Herfy's was a chain of fast food burger places in the 1960s and early '70s. Founded in Everett, Washington, Herfy's had locations scattered around the Pacific Northwest.
The only Herfy's I was privy to was in N.W. Portland, Oregon. It stood on the southwest corner of Burnside and N.W. Trinity Place, just a few blocks from the stadium. The building was set on one of those weirdly shaped blocks that seem like a civil engineer's after-thought; Tetris-spackle. On the other side of Herfy's parking lot sat a Chevron filling station with a ride-through carwash (which sounds boring, but to be fair, as a kid, was heaps more exciting with its swirling brushes than Disneyland's PeopleMover.)
As I recall, Herfy's was just your standard burger joint fare... burgers, cheeseburgers, fries, the inescapable "orange drink". There was nothing too special about it; no drive-thru, no getting served in your car with those clip-on window trays like at A&W.
Perhaps one of the biggest things I remember about Herfy's was its sign out front. It was this enormous rectangular portrait of a cow's face. And not a small cow mind you, but one of those huge whacked-out-pedigree cows they breed special in the back-waters of Wales to kick the asses of other cows. Yeah, one of them. I've heard that the mascot's name was "Hefty" but "Bartok the Destroyer" would've been just as fitting.
It always surprises me that restaurants hadn't figured out that customers get a little freaked out by the mascot and the food being one and the same.
As I was just a wee sprout at the time, I always ordered the marketing-geniusly named "Wacky Burger Box" basically, the Herfy version of a Happy Meal. Packaged in one of those little paper-lunch-box constructions, the Wacky Burger Box contained a burger, a bag of fries, and a drink. Any wackiness was implied although I think there were little cartoons on the box, so maybe that was it but really, wackiness is a judgment call.
The Wacky Burger Box had a little perforated "coin" you could punch out that was good for a post-meal kid's soft-serve ice cream cone.
Of course, like those other staples of the '70s child's diet Cracker Jack and that rice paper candy you could buy at Pier 1 the Wacky Burger Box included a little toy.
I'm drawing a blank as to what the free toys were exactly. Obviously, they affected me profoundly. A Google search turned up a Hot Wheels die-cast metal van (with "62 KGW" on the side a popular AM radio station in Portland at the time) in a little Herfy's bag, so I guess it was stuff like that. It's hard to picture fast-food places today giving out toys made from die-cast metal that seems so, I don't know... "dangerous when thrown"? Plus, everything seems to be made of plastic nowadays (not to mention being a tie-in to the latest animated kids movie).
I'm not sure when this particular Herfy's closed, although I'd bet it wasn't long after the McDonald's (with a drive-thru) opened just one block to the east.
Since Herfys' closing, the building itself has been (with very minimal structurial changes; different paint jobs mostly) an Engine House Pizza (for a long time), a BJ's (home of the "Pizookie"!), and, most recently, a seemingly well-received Chinese place called the Triple Dragon Restaurant.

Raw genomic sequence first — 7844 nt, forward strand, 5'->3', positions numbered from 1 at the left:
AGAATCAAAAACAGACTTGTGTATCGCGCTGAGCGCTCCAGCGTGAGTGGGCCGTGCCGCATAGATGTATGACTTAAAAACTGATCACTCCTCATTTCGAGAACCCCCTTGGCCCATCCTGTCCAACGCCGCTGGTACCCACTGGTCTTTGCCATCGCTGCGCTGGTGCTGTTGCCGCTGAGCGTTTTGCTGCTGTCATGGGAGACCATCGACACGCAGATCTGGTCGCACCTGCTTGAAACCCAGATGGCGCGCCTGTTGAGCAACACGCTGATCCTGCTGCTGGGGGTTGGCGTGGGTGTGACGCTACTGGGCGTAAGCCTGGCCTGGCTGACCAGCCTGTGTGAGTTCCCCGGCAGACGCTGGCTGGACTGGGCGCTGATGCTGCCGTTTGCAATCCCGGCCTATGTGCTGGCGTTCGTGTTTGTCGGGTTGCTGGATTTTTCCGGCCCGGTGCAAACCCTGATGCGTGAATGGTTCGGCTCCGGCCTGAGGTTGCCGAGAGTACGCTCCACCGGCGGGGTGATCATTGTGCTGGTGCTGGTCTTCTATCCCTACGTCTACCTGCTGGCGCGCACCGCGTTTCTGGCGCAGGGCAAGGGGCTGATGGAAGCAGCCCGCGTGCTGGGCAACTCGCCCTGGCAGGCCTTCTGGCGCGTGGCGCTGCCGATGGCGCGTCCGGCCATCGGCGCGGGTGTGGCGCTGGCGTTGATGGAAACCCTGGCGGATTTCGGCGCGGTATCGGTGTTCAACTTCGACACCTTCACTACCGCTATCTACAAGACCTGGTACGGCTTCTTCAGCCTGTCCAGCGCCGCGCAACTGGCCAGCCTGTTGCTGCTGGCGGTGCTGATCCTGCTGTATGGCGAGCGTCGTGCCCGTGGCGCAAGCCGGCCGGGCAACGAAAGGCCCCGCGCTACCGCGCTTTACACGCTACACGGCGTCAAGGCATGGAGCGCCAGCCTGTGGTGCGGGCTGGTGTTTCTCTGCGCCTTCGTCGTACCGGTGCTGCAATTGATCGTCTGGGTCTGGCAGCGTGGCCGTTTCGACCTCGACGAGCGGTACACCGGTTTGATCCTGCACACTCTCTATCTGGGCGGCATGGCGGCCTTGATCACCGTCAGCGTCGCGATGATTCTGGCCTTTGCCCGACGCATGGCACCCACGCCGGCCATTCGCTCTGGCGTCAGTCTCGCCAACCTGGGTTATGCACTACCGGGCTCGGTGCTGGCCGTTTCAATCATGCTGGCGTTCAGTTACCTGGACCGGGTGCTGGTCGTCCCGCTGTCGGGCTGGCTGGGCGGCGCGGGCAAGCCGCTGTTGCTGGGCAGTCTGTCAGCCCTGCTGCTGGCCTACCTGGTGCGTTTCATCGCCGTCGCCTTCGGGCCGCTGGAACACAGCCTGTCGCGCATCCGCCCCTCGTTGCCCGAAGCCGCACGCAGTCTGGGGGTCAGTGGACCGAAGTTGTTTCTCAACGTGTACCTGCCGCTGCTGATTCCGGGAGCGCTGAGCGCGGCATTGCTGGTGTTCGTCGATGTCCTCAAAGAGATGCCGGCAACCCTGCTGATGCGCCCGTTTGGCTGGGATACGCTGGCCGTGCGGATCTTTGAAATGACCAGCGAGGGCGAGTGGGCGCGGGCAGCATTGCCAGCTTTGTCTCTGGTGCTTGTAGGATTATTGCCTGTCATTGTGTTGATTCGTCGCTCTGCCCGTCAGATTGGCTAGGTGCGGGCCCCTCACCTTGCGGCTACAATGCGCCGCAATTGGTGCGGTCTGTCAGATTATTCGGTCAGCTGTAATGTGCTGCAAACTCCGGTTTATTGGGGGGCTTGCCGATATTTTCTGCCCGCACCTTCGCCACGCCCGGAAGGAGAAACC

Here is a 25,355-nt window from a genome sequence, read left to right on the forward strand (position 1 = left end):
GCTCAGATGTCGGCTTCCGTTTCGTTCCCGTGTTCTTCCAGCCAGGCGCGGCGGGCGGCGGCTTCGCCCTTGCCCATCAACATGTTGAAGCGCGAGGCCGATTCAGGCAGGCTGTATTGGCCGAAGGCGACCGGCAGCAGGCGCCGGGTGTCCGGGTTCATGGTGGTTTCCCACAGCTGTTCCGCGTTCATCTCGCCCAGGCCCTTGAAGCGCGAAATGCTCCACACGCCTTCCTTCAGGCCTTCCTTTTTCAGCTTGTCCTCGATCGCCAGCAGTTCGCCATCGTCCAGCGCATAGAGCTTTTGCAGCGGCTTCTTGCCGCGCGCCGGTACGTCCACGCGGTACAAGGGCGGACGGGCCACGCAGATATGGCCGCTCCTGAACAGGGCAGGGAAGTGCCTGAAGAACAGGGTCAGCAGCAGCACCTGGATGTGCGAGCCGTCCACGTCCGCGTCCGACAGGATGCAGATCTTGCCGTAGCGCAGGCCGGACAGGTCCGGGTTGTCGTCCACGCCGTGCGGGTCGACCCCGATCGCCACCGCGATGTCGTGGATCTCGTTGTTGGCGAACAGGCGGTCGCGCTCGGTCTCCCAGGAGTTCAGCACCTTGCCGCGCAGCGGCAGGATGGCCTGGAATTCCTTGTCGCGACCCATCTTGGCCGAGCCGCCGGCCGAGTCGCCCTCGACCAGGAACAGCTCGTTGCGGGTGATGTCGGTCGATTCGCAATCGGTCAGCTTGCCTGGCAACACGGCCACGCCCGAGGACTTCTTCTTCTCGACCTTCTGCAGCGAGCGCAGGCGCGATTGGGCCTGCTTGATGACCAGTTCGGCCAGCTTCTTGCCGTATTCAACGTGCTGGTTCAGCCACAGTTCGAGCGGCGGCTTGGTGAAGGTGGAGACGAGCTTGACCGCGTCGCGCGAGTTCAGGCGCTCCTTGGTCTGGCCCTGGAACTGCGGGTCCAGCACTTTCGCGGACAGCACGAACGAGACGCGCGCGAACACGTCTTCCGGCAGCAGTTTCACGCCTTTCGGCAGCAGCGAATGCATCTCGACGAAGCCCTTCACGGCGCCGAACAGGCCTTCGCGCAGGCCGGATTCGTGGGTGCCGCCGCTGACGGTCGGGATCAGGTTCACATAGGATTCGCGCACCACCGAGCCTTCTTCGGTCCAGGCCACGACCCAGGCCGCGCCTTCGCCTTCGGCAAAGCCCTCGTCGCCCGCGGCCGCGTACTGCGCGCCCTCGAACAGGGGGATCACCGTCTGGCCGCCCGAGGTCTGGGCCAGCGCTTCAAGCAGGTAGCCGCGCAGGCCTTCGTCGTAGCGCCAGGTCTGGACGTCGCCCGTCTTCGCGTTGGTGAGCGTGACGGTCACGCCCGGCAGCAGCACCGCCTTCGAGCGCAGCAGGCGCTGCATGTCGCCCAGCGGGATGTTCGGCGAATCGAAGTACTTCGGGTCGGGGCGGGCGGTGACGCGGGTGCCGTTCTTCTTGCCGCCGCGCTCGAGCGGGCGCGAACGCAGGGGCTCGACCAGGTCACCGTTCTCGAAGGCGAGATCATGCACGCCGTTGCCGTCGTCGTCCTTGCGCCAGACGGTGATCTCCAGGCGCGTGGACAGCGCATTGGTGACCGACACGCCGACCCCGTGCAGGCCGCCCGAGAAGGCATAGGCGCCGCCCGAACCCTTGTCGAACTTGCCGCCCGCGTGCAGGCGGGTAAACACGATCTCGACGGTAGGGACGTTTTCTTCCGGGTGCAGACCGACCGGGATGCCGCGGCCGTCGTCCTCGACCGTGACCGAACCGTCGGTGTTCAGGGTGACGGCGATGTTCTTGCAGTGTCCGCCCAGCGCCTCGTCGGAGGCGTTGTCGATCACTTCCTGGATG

There are no longer any Herfy's in Portland.
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There was another Portland Herfy's across the river on S.E. Hawthorne. For fellow Portlanders, Herfy's was the former occupant of that Arctic Circle by the Bagdad that finally shuttered and has of late been replaced by a big lump of over-priced condos.
It looks like there may still be a couple of Herfy's in Washington state (201 A Street S.E., Auburn, WA 98002-5430 - (253) 939-0341 and 19840 Pacific Highway South, Seatac, WA 98188-5414 - (206) 870-1500). And it looks like there is a restaurant that goes by the name of Herfy's in Saudi Arabia but I'm not sure if it's the same.
In the University District of Seattle there was a Burger King (at N.E. 50th Street and 12th Avenue N.E.) which closed down on September 4th, 2001. Yes, let's all sit shiva. Before it was a Burger King it had been a Herfy's.
I recall during this era, there was this urban legend about McDonalds' hamburgers being made from worms.
The Pizookie™ gets its name from the mixing of the words "pizza" and "cookie". It's a pizza slice shaped cookie. BJ's would like you to believe that this made-up word is pronounced pie-zoo-key. Have you heard David Cross' rant about Squagels? Yeah, same idea.
The radio station 62 KGW used to have this popular local celebrity named Craig Walker who wore a red sweater all the time at least in the ads and sometime in the '80s I think, they started this yearly contest where they "hid" his sweater and people had to figure out where in Portland it was. I think whoever correctly guessed where it was hidden won like $6,200. Craig Walker later needed some sort of organ transplant (kidney?), but that's really unrelated to the sweater hiding.
Or so they would have me believe.
January 2006 Update: The Triple Dragon is gone now, a restaurant called Panda Express taking it's place in the old Herfy's space.